Home
Blog
Does Wine Taste Better Blind? Let's Find Out.

Does Wine Taste Better Blind? Let's Find Out.

How blind taste tests can make wine, beer, or any beverage taste better.
Carter McGrath
Carter McGrath
Community Manager
A woman at a tasting lifting a crystal wine glass filled with red wine up to her nose to smell.
A woman at a tasting lifting a crystal wine glass filled with red wine up to her nose to smell.

Hoby Wedler has one of the best noses on the planet. The PhD chemist, who has designed wine tasting programs for the likes of Francis Ford Coppola and the Culinary Institute of America, also happens to be blind.

The irony that every single wine label in the world is inaccessible – and walking down the wine aisle in a store is absolutely fruitless without arduous technology or a willing enthusiast at your side – doesn’t daunt Hoby. He’s made wine, food and now, the whole world of multi-sensory design, his career. 


A selection of different wine bottles displayed in a shelves in a wine shop.



In the most recent episode of the Be My Eyes Podcast we sat down with Hoby to explore the possibilities of bringing touch, taste, and smell back into the experiences that have been audio-visual for far too long. 

As a chemist, Hoby understands the intricacies of the chemical reactions and uses them to impact how our senses interpret a beverage. He utilizes this knowledge of sensory reactions to create unique wine tasting experiences, suggesting that his blindness, however coincidental with his love for wine, is an undeniable strength in its appreciation.

Francis Ford Coppola picked up on this potential, and asked Hoby to create a blind wine tasting experience for his winery. Even if the taster isn’t distracted by the actual presence of the wine, sight can create distractions by focusing on cell phones or looking around the room. By removing sight, the senses can really do their jobs and indulge in tasting the wine distraction free. 

The Be My Eyes team got so excited about all of this (and sure, maybe a little bored with all this indoors time) we decided to try it out – learning how to taste wine without our sight. 

We’ve designed a way for you to enjoy a multi-sensory tasting along with us. So open up your beverage of choice, be it wine, juice, coffee or tea, and taste along with us! Or, if you need some help choosing which beverage to try, call up a Be My Eyes volunteer and taste along with them. 

Start by pouring yourself a glass of your beverage. Feel the texture of the cup against your fingers. Is the cup smooth or rough, heavy or light?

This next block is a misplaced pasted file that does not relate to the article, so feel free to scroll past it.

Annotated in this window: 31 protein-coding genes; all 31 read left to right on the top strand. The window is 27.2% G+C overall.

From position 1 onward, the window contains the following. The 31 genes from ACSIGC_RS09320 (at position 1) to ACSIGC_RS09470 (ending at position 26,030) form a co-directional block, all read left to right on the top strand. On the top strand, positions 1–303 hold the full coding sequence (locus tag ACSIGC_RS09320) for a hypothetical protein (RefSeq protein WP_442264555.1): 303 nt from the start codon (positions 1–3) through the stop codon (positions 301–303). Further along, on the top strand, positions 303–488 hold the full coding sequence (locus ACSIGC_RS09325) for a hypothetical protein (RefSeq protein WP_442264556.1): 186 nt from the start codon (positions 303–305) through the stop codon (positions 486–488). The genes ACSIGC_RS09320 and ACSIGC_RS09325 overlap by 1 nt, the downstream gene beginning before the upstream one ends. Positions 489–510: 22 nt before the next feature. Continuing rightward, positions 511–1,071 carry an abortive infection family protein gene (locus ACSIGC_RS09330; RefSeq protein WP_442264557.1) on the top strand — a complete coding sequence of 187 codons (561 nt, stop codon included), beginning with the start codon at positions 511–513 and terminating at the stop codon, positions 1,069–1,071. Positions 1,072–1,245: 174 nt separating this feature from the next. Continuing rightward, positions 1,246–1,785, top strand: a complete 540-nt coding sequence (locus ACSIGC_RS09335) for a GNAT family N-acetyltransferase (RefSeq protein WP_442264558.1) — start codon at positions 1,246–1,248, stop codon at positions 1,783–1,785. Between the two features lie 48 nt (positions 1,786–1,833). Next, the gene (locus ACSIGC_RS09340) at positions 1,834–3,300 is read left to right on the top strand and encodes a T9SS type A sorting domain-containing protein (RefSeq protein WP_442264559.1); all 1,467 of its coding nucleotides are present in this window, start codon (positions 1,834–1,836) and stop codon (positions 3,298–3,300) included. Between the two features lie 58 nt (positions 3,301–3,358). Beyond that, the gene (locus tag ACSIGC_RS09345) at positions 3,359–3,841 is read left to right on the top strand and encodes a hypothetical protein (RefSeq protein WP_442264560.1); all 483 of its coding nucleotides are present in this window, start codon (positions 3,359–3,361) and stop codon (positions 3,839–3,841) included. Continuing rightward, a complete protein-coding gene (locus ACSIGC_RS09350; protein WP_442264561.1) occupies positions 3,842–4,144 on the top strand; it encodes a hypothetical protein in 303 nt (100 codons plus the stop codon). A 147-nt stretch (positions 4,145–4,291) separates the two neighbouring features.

How does the cup feel when you pour the beverage into it? Take note of the sounds while pouring your beverage. Does it sound bubbly and light, or more flat and heavy? Think about how the sounds you’ve noticed will affect the taste later.

Next, hold the cup just under your nose and breathe deeply. Most of our taste comes from smell, so this is an important step. Notice the aroma and different scents hitting the back of your palette. Does it smell sweet, floral, fruity, or nutty? What certain tastes do those smells remind you of?

Move the cup out from under your nose, use your hand to lightly cover the lid of the cup and begin to swirl the contents of the cup lightly in a circular motion. This will trap the aroma as the beverage swirls around in your cup. Bring the cup back up to your nose and give it another deep breath. Has the smell changed at all?

Now for the good stuff: bring the cup up to your lips and finally take a small sip. Does it feel velvety or bubbly? Swish the beverage around your mouth, coating your tongue and palette. Swallow, and take a moment to think about how it tastes. 

On the next sip, swish around your beverage as if you were chewing it. We’re all social distancing so don’t be embarrassed by how silly you may look chewing a beverage. How has the taste changed?

The goal of all this is to create an experience that goes beyond the simplicity of sight and taste. To develop a more full-bodied appreciation for the beverages we enjoy, it’s important to notice and appreciate each of the five senses when tasting something. This example of a multi-sensory experience can be applied to so many areas of our daily life, and wine tasting is just the beginning of the possibilities for enjoying things from all of the senses. 


To learn more about multi-sensory experiences, give a listen to the Be My Eyes Podcast with Hoby Wedler, or check out Senspoint Design to learn more about how experiences and the five senses can help innovate a brands image.